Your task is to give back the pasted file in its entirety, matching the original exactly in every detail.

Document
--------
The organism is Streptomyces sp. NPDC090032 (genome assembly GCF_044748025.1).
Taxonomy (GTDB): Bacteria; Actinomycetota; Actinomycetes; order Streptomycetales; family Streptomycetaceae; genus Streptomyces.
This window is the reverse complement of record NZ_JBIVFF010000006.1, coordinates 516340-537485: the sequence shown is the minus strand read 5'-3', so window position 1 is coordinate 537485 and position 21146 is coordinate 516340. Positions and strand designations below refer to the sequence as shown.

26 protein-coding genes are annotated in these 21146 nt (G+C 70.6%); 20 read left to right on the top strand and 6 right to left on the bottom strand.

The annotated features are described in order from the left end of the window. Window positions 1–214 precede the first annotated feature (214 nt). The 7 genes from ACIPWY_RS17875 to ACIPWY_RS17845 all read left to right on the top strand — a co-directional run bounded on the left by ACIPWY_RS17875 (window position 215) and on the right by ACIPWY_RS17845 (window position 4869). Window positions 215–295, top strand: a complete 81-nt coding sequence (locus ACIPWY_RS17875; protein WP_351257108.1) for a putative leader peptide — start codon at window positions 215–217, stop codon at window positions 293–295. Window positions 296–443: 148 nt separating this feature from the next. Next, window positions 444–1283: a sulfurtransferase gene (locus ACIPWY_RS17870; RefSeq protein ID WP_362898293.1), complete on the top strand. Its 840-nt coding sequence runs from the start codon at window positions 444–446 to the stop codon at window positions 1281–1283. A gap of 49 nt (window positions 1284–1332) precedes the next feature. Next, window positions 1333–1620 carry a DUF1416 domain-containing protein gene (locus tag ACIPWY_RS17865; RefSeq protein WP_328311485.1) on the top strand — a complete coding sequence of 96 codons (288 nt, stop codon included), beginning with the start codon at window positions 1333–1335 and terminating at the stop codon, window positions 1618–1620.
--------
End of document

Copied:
The organism is Streptomyces sp. NPDC090032 (genome assembly GCF_044748025.1).
Taxonomy (GTDB): Bacteria; Actinomycetota; Actinomycetes; order Streptomycetales; family Streptomycetaceae; genus Streptomyces.
This window is the reverse complement of record NZ_JBIVFF010000006.1, coordinates 516340-537485: the sequence shown is the minus strand read 5'-3', so window position 1 is coordinate 537485 and position 21146 is coordinate 516340. Positions and strand designations below refer to the sequence as shown.

26 protein-coding genes are annotated in these 21146 nt (G+C 70.6%); 20 read left to right on the top strand and 6 right to left on the bottom strand.

The annotated features are described in order from the left end of the window. Window positions 1–214 precede the first annotated feature (214 nt). The 7 genes from ACIPWY_RS17875 to ACIPWY_RS17845 all read left to right on the top strand — a co-directional run bounded on the left by ACIPWY_RS17875 (window position 215) and on the right by ACIPWY_RS17845 (window position 4869). Window positions 215–295, top strand: a complete 81-nt coding sequence (locus ACIPWY_RS17875; protein WP_351257108.1) for a putative leader peptide — start codon at window positions 215–217, stop codon at window positions 293–295. Window positions 296–443: 148 nt separating this feature from the next. Next, window positions 444–1283: a sulfurtransferase gene (locus ACIPWY_RS17870; RefSeq protein ID WP_362898293.1), complete on the top strand. Its 840-nt coding sequence runs from the start codon at window positions 444–446 to the stop codon at window positions 1281–1283. A gap of 49 nt (window positions 1284–1332) precedes the next feature. Next, window positions 1333–1620 carry a DUF1416 domain-containing protein gene (locus tag ACIPWY_RS17865; RefSeq protein WP_328311485.1) on the top strand — a complete coding sequence of 96 codons (288 nt, stop codon included), beginning with the start codon at window positions 1333–1335 and terminating at the stop codon, window positions 1618–1620.